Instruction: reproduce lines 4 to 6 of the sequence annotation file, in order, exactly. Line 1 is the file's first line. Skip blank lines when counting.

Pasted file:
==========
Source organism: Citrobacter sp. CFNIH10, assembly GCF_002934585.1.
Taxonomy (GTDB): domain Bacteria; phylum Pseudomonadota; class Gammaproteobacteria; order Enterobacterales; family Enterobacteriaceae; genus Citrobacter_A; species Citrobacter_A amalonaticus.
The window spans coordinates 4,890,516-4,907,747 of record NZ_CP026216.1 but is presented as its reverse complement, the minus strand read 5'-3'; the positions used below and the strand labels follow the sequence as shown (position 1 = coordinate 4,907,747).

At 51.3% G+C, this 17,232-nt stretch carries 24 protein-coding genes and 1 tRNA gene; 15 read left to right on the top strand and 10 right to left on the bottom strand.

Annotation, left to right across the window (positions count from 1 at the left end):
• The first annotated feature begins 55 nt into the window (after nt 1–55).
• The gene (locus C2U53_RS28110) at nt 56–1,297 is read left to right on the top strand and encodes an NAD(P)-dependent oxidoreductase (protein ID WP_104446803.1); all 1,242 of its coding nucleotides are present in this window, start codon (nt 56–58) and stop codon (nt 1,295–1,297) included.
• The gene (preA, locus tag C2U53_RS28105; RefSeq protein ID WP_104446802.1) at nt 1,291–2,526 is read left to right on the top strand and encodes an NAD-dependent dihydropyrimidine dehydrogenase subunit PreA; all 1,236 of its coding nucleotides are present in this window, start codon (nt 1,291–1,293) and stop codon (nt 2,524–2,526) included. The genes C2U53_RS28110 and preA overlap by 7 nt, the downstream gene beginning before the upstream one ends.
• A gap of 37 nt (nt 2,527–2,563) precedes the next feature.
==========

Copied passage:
At 51.3% G+C, this 17,232-nt stretch carries 24 protein-coding genes and 1 tRNA gene; 15 read left to right on the top strand and 10 right to left on the bottom strand.

Annotation, left to right across the window (positions count from 1 at the left end):
• The first annotated feature begins 55 nt into the window (after nt 1–55).